Of late, Brazil’s democratic integrity has weathered one blow after another, the most recent being President Michel Temer’s corruption indictment after he was recorded discussing bribes. Temer, who assumed the Presidency following the impeachment of former President Dilma Rousseff due to corruption, is just one of many highly visible Brazilian officials under fire for similar allegations.

Brazil’s recent wave of corruption investigations are under the umbrella of one of the largest bribery scandals the world has ever seen, called “Lava Jato” (Car Wash in English). In short, Petrobas directors were caught funneling millions of dollars to politicians, under the guise of contracts, in order to ensure continued business deals. Hundreds of executives from Petrobas and politicians from both the left and right have been implicated in the scandal.  

Throughout the revelations of the misconduct, Brazilians have expressed outrage at the status quo where wealthy, influential people benefit from a culture of impunity. After so many scandals, how widespread is distrust in government, and what does this mean for the future of Brazil’s democracy?

Dalia’s political risk survey aims to get a better sense of how internet-connected Brazilians are reacting to the corruption scandals and the country’s unending political unrest. The results show that while Brazilians are very unhappy with their current situation, their trust in public institutions and their personal convictions remain strong.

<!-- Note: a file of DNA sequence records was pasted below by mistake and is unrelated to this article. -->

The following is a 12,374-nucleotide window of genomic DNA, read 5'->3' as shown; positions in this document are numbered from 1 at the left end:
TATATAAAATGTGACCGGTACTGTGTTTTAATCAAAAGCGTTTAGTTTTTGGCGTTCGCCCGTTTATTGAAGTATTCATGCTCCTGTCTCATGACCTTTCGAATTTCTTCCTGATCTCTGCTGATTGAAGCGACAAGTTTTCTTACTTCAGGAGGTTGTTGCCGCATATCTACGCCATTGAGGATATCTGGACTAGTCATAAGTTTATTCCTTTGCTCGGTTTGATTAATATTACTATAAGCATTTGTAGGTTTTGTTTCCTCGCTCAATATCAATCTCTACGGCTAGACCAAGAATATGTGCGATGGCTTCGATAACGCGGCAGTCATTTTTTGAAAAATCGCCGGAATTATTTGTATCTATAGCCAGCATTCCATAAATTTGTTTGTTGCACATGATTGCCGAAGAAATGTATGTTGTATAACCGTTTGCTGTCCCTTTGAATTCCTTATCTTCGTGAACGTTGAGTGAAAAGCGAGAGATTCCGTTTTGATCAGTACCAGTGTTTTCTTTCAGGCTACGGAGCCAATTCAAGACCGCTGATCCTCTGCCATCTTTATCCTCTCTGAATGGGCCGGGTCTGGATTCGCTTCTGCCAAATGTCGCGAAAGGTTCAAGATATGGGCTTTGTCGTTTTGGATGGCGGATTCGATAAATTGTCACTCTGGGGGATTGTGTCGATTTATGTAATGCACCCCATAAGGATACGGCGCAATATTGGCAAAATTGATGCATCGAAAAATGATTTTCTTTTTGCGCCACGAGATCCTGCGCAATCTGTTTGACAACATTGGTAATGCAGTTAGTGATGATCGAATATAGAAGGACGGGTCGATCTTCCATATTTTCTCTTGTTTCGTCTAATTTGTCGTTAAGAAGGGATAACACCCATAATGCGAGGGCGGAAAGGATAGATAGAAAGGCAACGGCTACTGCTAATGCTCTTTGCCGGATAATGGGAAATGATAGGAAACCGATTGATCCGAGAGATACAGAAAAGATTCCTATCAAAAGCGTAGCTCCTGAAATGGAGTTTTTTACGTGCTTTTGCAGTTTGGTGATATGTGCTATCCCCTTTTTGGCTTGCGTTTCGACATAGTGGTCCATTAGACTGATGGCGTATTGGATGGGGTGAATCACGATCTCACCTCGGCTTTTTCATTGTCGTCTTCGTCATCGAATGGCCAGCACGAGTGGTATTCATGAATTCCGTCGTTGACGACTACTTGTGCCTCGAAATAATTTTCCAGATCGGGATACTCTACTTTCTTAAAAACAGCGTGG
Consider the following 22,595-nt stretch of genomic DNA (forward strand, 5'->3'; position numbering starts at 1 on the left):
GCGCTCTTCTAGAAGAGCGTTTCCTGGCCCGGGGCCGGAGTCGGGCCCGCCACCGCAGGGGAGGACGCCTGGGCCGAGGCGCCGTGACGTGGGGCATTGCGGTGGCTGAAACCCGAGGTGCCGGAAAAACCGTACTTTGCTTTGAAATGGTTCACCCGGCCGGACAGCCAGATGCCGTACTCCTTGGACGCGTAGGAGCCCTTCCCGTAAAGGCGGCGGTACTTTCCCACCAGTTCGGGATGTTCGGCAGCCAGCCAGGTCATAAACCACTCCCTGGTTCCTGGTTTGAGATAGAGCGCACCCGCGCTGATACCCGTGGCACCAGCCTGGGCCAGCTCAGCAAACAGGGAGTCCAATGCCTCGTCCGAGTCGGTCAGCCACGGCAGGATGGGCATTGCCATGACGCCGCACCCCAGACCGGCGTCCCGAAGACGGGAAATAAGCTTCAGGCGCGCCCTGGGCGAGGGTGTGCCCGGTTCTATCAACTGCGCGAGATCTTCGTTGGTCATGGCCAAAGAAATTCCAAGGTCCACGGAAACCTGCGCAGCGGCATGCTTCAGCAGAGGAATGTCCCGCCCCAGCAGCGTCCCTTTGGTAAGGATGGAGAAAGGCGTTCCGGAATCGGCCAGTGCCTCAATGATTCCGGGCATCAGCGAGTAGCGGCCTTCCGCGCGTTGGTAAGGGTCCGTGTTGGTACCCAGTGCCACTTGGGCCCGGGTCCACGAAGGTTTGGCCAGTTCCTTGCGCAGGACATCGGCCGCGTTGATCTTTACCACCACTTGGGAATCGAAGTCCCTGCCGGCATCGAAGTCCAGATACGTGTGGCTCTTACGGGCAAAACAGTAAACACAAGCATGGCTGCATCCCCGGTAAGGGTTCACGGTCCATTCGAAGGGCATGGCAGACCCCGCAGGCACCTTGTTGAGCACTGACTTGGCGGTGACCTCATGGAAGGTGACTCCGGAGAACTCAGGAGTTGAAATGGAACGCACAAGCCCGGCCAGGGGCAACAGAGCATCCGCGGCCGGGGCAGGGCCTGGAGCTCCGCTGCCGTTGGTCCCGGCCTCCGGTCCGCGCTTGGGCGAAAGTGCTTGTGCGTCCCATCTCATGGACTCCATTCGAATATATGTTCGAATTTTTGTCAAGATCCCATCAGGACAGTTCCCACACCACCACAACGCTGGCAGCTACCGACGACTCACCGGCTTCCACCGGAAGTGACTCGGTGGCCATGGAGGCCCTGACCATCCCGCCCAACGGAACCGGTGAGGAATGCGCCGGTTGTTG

Only 9% of Brazilians approve of the way President Michel Temer is performing his job. Moreover, at 8%, Brazil’s government approval is the second lowest among the other countries in Dalia’s survey. Distrust isn’t limited to just the president. Brazilians also have the lowest distrust in politicians in general; approval of local representatives is at just 10%. Overall, only Venezuelans have lower perceptions of stability and government approval.




Corruption 75% of Brazilians say the level of corruption has increased a lot over the past 12 months. 93% also say corruption is “a big problem”, 18 percentage points higher than the country average in Latin America (75%).  

Trust in Institutions

Despite the very strong public dissatisfaction in Michel Temer, the Brazilian government, democracy, and corruption in general, trust in other institutions shows a more positive picture. Trust in courts is at 46% compared to the overall Latin America country average of 33%. Trust in police is even higher at 52% compared to the average of 43%. This could be in part due to the significant role the police have played in the ongoing corruption investigations. Some policeman are even being celebrated as national folk heros.

Additionally, Brazilian attitudes towards tax evasion are more law-abiding than average: 75% of Brazilians say tax evasion is never acceptable compared to the Latin American average of 66% who say the same. And, while Brazilians almost unanimously agree that corruption within the country is a serious problem, only 37% have personally or indirectly encountered corruption, compared to the 8 country average of 47%.


The results presented are based on a survey of 617 internet-connected respondents from Brazil. The entire Latin American survey comprises responses from 4,857 internet-connected people across Argentina, Brazil, Chile, Colombia, Ecuador, Mexico, Peru and Venezuela. The survey was conducted from June 7, 2017 to June 26, 2017.